Bidenflation Sends Consumer Sentiment Tumbling to Decade Low

US President Joe Biden addresses the Russian invasion of Ukraine, from the East Room of the White House on February 24, 2022, in Washington, DC. - Biden announced "devastating" Western sanctions against Russia on Thursday. After a virtual, closed-door meeting, the G7 democracies said they stand firm against Russia's "threat …
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U.S. consumer sentiment darkened considerably in February as confidence in the Biden administration’s policies declined and views of the long-term prospects for the economy plunged to the worst level in a decade.

The University of Michigan’s consumer sentiment index fell to a reading of 62.8 in February, down from 67.2 percent in January. Views of present conditions declined from a month ago, with the index down more than 20 percent from a year ago. The expectations component fell by even more in January and is down by 16 percent from the month Joe Biden took office.

“The February descent resulted from inflationary declines in personal finances, a near-universal awareness of rising interest rates, falling confidence in the government’s economic policies, and the most negative long term prospects for the economy in the past decade,” said Richard Curtin, the survey’s chief economist.

Curtin said that the decline in the sentiment figure came because of a very sharp decline among households with incomes over $100,000.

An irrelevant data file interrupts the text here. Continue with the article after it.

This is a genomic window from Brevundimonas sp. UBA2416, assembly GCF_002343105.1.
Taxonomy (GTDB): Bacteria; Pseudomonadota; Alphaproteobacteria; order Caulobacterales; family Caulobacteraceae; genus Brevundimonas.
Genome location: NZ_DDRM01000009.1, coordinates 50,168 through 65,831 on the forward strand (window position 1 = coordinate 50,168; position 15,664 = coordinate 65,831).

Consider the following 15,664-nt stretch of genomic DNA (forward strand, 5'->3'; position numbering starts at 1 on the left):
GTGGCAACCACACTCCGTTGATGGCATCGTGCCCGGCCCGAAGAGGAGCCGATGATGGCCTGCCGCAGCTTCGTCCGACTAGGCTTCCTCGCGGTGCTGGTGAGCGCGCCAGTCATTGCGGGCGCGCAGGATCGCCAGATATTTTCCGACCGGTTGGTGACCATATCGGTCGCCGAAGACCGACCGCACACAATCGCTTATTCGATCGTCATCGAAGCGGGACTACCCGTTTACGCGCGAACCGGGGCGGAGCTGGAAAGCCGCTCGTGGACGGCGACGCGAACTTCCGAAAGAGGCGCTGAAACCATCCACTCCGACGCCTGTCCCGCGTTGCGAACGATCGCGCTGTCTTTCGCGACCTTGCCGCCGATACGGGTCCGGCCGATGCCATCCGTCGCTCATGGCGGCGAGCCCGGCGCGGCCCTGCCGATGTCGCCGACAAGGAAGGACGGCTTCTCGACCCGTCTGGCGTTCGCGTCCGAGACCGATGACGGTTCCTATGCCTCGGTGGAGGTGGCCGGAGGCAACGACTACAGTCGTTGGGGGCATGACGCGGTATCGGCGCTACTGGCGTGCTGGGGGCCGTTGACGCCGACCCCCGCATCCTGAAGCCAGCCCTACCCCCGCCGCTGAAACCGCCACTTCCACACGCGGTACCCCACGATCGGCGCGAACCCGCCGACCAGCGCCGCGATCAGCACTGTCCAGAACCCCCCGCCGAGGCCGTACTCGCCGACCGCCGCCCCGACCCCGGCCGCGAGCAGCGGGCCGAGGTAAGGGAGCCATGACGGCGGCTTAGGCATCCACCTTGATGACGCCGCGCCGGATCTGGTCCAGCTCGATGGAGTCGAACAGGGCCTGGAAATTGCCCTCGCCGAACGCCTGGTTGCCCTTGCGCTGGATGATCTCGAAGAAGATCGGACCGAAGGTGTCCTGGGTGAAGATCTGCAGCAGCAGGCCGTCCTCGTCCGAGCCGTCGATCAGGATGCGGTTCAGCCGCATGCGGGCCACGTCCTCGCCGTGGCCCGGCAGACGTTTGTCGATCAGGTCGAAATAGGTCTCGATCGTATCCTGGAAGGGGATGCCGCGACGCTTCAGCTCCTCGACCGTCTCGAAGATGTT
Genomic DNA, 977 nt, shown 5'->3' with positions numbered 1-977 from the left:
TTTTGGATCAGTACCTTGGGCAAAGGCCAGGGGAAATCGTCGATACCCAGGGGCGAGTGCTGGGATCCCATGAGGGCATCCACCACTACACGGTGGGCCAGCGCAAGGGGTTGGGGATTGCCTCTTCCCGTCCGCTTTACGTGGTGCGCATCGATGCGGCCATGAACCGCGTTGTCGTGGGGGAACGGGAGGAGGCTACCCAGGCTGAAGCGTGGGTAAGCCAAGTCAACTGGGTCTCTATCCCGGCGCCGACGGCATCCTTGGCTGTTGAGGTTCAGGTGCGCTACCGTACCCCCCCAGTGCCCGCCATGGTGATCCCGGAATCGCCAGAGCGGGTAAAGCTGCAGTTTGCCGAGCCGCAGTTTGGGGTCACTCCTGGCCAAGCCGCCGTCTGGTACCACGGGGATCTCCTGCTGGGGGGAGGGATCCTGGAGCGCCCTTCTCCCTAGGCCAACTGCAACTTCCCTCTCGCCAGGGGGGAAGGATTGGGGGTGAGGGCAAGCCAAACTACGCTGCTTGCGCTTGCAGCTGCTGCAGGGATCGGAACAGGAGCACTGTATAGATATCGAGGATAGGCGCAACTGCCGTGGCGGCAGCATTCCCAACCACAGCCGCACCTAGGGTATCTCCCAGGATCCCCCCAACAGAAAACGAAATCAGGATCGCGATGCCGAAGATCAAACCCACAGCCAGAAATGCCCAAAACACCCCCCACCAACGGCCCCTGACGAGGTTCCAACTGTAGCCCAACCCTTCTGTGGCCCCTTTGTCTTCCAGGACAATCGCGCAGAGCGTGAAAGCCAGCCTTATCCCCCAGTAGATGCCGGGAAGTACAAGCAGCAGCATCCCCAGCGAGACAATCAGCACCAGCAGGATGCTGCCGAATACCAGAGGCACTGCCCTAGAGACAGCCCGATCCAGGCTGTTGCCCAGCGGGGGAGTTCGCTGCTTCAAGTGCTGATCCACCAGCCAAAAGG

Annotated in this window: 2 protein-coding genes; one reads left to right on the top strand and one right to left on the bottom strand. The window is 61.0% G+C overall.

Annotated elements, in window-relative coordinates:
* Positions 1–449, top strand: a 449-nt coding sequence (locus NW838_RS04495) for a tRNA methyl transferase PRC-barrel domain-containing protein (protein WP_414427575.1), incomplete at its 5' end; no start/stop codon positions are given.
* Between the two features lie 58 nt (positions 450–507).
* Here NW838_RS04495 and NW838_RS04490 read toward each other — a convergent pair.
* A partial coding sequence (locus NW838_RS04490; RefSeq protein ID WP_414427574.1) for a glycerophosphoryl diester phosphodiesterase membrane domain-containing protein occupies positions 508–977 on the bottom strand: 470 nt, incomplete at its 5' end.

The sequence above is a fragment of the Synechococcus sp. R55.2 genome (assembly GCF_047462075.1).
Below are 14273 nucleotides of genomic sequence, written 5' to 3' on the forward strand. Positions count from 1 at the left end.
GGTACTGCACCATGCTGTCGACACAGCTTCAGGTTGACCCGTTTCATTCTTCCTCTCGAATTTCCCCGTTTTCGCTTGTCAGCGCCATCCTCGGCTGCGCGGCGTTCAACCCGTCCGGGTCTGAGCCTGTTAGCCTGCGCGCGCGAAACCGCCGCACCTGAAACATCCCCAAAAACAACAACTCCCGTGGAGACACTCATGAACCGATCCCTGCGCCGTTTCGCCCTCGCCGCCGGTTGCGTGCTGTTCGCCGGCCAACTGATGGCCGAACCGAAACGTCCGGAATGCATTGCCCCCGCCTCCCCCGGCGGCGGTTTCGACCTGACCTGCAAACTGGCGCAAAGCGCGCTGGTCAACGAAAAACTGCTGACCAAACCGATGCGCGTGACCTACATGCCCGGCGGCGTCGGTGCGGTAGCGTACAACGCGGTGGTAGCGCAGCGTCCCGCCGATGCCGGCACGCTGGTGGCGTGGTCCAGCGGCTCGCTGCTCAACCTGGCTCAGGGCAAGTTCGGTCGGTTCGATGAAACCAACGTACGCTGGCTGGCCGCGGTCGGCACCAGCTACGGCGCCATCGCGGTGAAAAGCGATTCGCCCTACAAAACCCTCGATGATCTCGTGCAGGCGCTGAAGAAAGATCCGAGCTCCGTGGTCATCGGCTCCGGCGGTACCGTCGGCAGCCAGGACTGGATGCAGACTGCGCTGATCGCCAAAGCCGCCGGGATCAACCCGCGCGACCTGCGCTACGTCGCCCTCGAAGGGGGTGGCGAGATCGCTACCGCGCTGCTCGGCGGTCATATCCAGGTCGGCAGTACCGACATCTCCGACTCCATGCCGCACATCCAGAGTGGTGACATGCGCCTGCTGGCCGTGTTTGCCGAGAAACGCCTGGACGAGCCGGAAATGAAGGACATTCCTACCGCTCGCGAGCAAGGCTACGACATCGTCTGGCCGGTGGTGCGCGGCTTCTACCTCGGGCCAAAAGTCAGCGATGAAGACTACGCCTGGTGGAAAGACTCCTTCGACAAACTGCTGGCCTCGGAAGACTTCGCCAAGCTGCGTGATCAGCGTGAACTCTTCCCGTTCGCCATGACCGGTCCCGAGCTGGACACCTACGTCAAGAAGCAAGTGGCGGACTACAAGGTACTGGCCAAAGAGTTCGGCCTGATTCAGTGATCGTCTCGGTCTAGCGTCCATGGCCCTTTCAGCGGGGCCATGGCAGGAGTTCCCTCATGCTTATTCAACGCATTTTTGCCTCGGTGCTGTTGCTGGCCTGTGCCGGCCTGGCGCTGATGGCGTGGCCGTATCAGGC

Inflation expectations picked up in February after a brief decline amid the omicron wave in January. Consumers now expect five percent inflation over the next 12 months, the most since 2008. Long-term inflation expectations also rose, hitting 3.1 percent, the highest since 2010.

“The Fed’s clinging to the transient hypothesis meant missed opportunities to nip inflation at its earliest stages; aggressive actions are now needed to avoid the potential establishment of an inflationary psychology that acts to form a self-fulfilling prophecy,” Curtin said.

Buying attitudes weakened considerably in February, with the share of consumers saying now is a good time to buy a house, a car, or a major appliance falling compared with a month ago. This is no doubt linked to rising inflation and shortages of houses, autos, and some major appliances.

The survey was conducted almost entirely prior to Russia’s latest invasion of Ukraine.

Although sentiment fell sharply from January, it actually improved a bit from the midmonth reading, likely due to the waning of the omicron wave of Covid-19 infections.

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